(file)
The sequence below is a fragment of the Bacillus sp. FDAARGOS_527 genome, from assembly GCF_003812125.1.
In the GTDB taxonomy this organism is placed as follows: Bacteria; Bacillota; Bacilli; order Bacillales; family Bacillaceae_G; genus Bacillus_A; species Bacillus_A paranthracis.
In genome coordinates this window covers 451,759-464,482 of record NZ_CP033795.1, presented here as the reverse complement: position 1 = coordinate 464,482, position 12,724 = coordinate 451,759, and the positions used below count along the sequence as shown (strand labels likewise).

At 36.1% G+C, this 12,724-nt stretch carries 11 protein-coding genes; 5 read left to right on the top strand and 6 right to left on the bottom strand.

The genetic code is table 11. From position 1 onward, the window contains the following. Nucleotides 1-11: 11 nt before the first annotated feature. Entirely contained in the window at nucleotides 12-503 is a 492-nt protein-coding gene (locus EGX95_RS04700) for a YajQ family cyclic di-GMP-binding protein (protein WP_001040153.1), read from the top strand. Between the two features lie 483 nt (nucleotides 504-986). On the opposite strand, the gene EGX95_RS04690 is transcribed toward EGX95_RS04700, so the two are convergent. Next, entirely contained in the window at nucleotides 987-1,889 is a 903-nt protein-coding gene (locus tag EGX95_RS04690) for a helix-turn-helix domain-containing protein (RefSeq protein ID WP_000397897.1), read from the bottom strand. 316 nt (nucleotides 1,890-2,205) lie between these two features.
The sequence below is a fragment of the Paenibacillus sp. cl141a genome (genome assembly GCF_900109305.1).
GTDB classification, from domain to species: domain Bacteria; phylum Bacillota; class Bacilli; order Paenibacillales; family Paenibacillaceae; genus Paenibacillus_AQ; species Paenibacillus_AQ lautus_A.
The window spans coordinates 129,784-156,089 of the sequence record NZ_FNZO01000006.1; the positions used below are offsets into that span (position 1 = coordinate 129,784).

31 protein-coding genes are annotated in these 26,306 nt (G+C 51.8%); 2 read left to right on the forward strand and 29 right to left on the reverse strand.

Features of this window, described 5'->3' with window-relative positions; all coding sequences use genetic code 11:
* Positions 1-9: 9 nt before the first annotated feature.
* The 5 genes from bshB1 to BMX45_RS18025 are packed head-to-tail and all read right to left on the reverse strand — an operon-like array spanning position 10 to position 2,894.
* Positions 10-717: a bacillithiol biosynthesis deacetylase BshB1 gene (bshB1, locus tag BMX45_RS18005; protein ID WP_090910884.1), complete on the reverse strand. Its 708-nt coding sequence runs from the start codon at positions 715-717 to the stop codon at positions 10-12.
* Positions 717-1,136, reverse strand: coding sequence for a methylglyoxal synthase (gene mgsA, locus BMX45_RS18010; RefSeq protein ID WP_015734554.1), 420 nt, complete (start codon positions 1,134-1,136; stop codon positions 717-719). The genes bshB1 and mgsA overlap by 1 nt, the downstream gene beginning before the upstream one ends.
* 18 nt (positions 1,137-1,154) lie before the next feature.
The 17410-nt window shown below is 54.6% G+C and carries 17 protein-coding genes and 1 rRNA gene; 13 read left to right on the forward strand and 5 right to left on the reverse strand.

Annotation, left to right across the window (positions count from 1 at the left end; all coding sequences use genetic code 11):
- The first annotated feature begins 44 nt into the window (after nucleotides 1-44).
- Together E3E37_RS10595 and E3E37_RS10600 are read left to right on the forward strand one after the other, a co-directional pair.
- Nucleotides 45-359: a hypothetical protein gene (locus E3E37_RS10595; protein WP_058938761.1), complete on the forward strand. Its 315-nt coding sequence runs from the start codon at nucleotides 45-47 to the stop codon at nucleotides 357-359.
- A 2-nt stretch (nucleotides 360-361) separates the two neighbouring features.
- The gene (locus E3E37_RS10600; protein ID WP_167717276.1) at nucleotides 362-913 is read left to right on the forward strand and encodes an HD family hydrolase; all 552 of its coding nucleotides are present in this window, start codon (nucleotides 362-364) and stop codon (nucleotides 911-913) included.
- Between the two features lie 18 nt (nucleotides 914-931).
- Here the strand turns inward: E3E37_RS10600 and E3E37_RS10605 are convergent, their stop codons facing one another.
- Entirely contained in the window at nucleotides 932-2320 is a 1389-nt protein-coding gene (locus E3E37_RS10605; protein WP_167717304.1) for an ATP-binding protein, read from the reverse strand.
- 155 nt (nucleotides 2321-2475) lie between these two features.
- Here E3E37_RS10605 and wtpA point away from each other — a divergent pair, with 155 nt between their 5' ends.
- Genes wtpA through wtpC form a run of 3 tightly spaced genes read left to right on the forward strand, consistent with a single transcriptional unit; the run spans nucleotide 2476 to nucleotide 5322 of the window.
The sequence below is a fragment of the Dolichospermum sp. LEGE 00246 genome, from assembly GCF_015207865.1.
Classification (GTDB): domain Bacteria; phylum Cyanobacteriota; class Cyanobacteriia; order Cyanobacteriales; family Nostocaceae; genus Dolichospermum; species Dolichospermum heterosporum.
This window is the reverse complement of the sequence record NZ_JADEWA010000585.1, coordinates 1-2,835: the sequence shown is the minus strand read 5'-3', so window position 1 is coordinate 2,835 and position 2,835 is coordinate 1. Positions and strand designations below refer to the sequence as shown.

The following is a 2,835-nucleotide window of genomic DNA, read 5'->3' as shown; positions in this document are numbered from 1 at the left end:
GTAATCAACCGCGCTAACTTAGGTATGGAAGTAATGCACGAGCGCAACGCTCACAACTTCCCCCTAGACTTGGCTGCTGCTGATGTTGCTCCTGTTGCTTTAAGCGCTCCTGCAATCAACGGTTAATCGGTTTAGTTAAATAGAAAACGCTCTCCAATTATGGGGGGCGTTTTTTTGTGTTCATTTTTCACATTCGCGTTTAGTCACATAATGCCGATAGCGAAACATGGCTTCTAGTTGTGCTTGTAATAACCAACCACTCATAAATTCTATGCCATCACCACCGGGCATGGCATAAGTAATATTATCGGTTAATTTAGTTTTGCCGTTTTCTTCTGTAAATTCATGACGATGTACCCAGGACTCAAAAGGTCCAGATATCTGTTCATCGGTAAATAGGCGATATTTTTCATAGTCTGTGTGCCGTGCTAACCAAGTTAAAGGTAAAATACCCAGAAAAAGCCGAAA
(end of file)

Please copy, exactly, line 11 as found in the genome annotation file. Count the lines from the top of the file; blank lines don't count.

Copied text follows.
* Positions 1-9: 9 nt before the first annotated feature.